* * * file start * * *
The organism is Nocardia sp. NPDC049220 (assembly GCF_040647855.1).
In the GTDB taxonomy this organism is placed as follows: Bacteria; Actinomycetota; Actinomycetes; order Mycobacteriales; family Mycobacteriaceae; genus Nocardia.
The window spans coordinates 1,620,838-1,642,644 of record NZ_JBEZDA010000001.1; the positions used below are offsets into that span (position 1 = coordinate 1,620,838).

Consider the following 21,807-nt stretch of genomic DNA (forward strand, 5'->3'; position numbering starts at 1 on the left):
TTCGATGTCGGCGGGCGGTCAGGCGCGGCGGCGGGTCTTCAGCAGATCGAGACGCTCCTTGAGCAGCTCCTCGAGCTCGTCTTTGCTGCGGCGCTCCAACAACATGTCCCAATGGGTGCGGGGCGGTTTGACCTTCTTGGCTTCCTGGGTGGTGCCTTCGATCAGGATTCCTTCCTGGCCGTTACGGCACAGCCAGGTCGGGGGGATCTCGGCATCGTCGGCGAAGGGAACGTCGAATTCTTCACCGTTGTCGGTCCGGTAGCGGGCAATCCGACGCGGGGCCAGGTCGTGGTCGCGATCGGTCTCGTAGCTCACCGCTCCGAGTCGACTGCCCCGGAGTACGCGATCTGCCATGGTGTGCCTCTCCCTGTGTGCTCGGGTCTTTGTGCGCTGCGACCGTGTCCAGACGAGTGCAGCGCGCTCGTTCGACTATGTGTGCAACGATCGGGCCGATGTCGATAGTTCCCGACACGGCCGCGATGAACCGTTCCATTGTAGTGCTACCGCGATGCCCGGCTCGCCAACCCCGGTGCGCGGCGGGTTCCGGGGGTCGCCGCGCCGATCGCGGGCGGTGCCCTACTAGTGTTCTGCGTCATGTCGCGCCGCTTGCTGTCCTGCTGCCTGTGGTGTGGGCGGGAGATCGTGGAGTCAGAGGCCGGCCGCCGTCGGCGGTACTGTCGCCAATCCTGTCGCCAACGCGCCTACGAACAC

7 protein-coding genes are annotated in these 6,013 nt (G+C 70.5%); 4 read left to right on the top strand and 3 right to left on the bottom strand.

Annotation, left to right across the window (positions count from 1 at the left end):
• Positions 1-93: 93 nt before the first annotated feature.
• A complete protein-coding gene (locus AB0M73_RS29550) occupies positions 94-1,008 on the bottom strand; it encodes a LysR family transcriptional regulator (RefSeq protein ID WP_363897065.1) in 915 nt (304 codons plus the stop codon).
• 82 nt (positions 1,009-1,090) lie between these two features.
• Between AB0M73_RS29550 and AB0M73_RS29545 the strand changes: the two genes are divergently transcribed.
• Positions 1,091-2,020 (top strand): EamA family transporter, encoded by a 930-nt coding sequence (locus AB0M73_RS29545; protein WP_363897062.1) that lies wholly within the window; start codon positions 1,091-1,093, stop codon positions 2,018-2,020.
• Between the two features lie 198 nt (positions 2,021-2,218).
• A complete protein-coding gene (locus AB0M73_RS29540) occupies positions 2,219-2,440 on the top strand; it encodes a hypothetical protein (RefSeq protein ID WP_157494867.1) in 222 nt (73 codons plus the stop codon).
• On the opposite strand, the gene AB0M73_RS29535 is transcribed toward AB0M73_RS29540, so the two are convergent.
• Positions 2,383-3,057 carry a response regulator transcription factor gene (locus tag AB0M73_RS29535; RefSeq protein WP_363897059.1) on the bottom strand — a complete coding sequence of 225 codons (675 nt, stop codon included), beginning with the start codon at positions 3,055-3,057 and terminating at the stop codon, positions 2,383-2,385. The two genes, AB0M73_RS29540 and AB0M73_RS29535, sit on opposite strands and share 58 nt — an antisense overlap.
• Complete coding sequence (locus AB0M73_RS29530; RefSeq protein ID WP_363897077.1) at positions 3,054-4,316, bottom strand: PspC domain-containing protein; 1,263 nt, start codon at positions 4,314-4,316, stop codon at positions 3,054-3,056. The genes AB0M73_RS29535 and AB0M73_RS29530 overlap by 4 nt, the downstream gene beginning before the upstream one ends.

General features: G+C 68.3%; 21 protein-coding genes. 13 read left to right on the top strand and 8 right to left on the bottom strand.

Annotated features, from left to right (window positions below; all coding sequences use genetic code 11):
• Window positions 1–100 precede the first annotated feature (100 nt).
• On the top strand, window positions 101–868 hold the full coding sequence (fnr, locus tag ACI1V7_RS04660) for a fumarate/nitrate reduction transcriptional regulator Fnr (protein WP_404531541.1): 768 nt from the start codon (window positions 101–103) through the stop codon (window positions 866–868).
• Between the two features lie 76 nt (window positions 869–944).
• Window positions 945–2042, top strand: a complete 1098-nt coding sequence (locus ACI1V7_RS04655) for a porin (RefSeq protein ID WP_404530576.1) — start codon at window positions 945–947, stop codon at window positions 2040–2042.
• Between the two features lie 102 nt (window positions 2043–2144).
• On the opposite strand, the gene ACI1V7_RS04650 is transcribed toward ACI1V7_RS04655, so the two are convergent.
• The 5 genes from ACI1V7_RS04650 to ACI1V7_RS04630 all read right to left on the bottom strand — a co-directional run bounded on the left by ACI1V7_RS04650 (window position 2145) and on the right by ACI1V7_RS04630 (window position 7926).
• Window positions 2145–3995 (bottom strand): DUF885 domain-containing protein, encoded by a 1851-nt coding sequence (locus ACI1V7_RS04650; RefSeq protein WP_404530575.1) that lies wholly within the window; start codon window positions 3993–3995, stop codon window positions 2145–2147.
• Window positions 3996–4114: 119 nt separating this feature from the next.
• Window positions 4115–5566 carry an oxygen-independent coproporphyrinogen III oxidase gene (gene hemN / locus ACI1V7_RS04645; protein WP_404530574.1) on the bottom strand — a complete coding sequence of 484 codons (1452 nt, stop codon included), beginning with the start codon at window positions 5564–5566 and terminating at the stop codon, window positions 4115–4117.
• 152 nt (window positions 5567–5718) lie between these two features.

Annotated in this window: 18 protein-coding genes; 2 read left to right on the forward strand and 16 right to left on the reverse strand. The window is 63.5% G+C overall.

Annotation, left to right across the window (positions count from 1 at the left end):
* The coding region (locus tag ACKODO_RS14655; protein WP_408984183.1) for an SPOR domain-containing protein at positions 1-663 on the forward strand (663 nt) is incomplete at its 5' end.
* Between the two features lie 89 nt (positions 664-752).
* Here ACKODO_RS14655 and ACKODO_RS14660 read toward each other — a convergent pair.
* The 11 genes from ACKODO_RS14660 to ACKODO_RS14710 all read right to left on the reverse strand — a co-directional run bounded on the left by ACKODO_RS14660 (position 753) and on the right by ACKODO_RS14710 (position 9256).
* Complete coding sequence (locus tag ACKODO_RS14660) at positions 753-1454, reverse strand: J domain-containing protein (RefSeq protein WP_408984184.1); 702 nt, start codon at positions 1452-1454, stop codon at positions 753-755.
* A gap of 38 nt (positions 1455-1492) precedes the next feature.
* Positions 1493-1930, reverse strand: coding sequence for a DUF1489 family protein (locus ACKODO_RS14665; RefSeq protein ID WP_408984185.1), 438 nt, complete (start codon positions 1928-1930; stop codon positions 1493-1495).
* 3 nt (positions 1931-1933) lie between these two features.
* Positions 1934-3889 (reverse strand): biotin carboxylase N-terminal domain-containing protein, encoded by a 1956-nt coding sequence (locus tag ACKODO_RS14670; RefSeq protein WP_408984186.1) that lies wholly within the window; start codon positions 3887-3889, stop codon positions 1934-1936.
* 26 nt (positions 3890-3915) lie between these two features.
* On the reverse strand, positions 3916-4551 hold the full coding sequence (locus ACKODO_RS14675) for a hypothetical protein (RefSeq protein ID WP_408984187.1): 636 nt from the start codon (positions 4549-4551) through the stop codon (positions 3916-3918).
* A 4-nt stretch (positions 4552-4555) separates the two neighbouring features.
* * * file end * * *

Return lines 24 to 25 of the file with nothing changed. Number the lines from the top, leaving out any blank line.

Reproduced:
• Between the two features lie 102 nt (window positions 2043–2144).
• On the opposite strand, the gene ACI1V7_RS04650 is transcribed toward ACI1V7_RS04655, so the two are convergent.